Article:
collaborative post

Paperwork always fills me with ‘The Fear’.

Which is why, up until now, my coping method for life admin has been to ignore it for as long as possible. I made ALL the excuses, I didn’t have time (which, to be fair, I often didn’t), I’d do it later, I had to do something else first… but the reality was, I just couldn’t be bothered.

The bigger the paper mountain got, the less I wanted to deal with it.

But then lockdown happened, and – for the first time in years – suddenly I had some spare time in my day. Since all of life’s fun stuff had been put on hold anyway, I decided it was time to ‘woman up’ and sort out that paper mountain and find some easy ways to cut costs at home.

I took a deep breath, and dived in…

• I went through every single expense, cancelling old direct debits and subscriptions we didn’t really need anymore. Some of them I ummm’d and aaah’d about getting rid of, but in five months I haven’t missed a single one of them.

• I contacted both my credit card companies to find out which one had the lowest interest rate. It turned out one had an 18-month 0% balance transfer rate on offer, so I consolidated the two on to the lower rate. The balance transfer fee was paid off in three months, meaning I was saving a chunk of interest for the remaining 15 months.

• Our utilities and bills were all coming out on different days, so I rang up each individual company and arranged for the payments to come out on the first of the month (some allowed me to simply change the date, while others required me to pay a pro-rata amount of the monthly bill to push the date back). Now, as soon as they’ve come out, I can see at a glance what we have left, which helps me budget for the rest of the month.

• We were paying an exorbitant amount on our power and gas each month, so I signed up to Look After My Bills, a service that searches for the best energy deal, and automatically switches you over for hassle-free savings. Our new rate saves £30 every month – result!

• Going through the bills made me realise how much we spent on groceries each month, so I made a pact to reduce our weekly bill AND our amount of food wastage. I dropped the pricier ready made items and invested in a slow cooker, and started making all dishes from scratch. Not only was the food cheaper to make, it was yummier too. The more fresh salad and veggies we ate, the more we realised we didn’t miss the meat-heavy meals we’d previously enjoyed. Now, we have at least two vegetarian dishes each week, which is also saving us money.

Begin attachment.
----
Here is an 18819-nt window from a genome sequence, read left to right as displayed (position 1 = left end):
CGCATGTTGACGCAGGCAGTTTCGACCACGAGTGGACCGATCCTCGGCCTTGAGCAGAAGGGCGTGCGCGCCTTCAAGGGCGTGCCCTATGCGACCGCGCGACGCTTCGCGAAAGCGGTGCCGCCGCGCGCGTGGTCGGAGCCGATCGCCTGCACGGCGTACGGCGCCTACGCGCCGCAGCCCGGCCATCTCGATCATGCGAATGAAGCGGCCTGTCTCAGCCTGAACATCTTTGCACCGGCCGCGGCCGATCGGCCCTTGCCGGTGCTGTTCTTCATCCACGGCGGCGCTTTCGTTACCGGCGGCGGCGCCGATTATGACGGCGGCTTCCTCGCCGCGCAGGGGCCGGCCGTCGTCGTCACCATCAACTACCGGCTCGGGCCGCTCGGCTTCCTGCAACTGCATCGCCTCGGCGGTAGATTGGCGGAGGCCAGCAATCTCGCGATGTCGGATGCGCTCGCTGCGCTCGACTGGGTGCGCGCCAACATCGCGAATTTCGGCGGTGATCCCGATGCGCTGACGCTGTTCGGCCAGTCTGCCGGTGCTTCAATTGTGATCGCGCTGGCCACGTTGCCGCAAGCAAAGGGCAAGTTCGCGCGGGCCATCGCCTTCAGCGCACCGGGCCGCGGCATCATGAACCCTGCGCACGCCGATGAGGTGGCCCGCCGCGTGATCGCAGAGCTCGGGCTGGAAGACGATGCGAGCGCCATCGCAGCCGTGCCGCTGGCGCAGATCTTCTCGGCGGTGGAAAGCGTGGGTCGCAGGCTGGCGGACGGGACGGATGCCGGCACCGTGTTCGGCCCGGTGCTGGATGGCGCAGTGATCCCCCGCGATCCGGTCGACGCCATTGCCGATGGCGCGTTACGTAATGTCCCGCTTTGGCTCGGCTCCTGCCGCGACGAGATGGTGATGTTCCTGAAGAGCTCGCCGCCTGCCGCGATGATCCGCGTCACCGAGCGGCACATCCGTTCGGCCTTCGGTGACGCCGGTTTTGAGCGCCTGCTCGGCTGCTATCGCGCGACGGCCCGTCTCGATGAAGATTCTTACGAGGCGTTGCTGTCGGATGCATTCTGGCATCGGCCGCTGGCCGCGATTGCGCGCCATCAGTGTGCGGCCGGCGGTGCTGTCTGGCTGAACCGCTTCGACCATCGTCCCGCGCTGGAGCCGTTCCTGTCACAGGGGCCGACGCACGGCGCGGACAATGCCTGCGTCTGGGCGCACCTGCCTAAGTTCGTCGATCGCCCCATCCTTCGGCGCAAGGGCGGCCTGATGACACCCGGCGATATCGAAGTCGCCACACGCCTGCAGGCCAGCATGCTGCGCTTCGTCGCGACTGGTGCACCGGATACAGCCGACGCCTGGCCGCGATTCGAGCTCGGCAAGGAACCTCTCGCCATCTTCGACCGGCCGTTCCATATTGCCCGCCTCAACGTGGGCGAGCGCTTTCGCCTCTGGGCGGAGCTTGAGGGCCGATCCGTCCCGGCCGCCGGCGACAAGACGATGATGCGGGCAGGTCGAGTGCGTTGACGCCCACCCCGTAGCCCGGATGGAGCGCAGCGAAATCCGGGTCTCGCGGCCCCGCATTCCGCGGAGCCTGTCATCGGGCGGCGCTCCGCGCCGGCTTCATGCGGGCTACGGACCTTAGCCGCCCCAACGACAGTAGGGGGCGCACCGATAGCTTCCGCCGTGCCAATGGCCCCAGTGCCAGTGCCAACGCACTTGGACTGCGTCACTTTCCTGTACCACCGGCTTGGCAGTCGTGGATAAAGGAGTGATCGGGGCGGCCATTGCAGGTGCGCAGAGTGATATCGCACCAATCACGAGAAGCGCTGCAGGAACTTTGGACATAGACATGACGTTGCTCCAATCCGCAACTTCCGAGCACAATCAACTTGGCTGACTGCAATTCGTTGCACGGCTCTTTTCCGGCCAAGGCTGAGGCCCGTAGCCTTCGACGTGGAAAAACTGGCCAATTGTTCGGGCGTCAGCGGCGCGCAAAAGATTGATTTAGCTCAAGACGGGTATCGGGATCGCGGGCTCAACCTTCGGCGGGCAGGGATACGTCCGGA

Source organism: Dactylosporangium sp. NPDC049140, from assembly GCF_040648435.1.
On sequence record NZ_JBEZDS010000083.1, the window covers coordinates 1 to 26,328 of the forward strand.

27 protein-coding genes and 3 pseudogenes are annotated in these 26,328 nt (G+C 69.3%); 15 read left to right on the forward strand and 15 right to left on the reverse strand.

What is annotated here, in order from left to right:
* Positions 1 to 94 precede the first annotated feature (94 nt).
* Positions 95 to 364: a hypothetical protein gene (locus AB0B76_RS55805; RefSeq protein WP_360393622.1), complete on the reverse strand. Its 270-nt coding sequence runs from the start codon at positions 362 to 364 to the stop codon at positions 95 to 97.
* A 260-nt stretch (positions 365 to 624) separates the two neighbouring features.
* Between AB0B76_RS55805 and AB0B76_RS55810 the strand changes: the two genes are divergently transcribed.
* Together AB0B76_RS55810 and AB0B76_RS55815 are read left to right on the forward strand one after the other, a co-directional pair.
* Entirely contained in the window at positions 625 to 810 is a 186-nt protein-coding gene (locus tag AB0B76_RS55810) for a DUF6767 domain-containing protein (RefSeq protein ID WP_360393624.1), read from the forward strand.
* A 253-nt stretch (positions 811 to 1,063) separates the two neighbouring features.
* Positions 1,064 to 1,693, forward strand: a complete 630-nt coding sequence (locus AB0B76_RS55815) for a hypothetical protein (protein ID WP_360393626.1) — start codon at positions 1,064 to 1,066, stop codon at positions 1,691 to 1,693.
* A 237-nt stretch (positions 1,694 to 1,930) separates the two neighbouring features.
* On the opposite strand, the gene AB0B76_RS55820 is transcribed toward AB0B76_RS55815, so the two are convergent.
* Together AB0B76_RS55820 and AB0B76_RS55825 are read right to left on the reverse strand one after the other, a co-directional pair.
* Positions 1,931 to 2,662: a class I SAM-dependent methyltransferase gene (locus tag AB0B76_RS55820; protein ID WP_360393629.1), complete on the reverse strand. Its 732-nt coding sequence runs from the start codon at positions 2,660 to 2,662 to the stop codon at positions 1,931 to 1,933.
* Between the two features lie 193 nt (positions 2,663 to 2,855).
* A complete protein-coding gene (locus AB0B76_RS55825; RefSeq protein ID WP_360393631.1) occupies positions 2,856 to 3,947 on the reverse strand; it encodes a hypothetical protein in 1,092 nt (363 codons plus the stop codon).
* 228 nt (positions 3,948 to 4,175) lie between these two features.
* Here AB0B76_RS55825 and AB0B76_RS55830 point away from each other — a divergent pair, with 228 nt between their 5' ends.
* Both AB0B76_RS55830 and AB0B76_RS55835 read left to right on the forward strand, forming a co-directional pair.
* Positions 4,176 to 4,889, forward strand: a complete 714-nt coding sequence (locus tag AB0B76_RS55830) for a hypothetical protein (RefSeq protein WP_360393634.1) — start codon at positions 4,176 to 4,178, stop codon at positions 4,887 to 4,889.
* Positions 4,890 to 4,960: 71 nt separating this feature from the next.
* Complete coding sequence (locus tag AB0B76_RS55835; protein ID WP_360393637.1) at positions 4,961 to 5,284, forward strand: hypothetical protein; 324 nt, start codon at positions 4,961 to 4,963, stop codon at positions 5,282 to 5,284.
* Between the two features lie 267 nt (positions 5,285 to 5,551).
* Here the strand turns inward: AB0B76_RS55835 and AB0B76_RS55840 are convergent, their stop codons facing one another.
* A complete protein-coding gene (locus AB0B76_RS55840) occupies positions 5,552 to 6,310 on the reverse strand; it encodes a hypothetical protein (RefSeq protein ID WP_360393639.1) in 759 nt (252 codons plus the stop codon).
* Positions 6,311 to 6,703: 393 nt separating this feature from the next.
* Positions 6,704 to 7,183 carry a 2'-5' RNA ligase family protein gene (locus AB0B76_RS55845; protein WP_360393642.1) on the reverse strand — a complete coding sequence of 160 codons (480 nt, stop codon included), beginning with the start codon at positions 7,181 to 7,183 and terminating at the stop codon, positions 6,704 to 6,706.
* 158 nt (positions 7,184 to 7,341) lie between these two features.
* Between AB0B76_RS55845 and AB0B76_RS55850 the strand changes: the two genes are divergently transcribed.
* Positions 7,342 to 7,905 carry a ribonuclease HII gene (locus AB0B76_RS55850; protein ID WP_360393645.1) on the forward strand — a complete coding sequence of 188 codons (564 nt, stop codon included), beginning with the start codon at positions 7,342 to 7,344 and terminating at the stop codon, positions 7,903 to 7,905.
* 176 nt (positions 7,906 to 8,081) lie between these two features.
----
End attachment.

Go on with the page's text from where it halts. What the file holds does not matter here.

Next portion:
• OH used to buy his lunch each day, which – as well as being expensive – wasn’t particularly nutritious either. I started making a little bit extra each dinner time so he could take a container of leftovers with him the next day (check out the delicious dishes you can make from leftovers on the Love Food Hate Waste website).

• We had some straggling debts leftover from our big home renovation – ‘buy now, pay later’ agreements for our sofa and carpets. Although they were both 0% interest rates, we decided to use the money we’d saved from our cutbacks to pay them off and further streamline our monthly outgoings. We also made a pact that, moving forward, we’d save to buy outright rather than tying ourselves debt again.

With our expenses trimmed back, now we started to think about how to get the very most out of our money. Lockdown has been a wake up call, reminding us how quickly life can get flipped upside down, and we knew we wanted to make ourselves as secure as possible. We looked at lots of options, including saving into ISA’s, increasing our pension contributions or overpaying on our mortgage, but just couldn’t decide the best route to take.

• To help clarify what we wanted to do, I used finance calculators to figure out how easy ways to cut costs at home. Pigly is a free-to-use personal finance site that takes away the guess work (for the UK, try Money Saving Expert or the Money Advice Service).

You just enter your personal details (in the case of a loan, for example, the amount you owe, the length of your loan and your interest rate) and it calculates exactly what you pay in interest. From there, you can work out how much you’d save by increasing your repayments and settling the loan earlier.

Seeing it in black and white made me realise how much interest we were actually paying, and was the push I needed, especially when I could see even a modest increase in repayments had a big cumulative effect.

Using the mortgage calculator, I quickly realised the most effective way for us to save money long term was to start overpaying each month. That way, we’d be paying back the borrowed amount at a faster pace AND simultaneously reducing the interest that gets added on top.

By choosing to overpay, rather than remortgaging to higher repayments (by reducing the term of the mortgage) we have much greater flexibility – if our financial situation suddenly changes or we have an unexpected expense, we can divert that overpayment. Added to that, we have the safety net of being ahead of our mortgage repayments, and not in immediate danger of falling into arrears.

It’s a great feeling to be back in control of the family finances. Moving forward, there will be no more ignoring the paperwork or feeling anxious when I check the bank balance.

Lockdown forced us to make better decisions; now I know exactly where every penny is going and not a single one is wasted.

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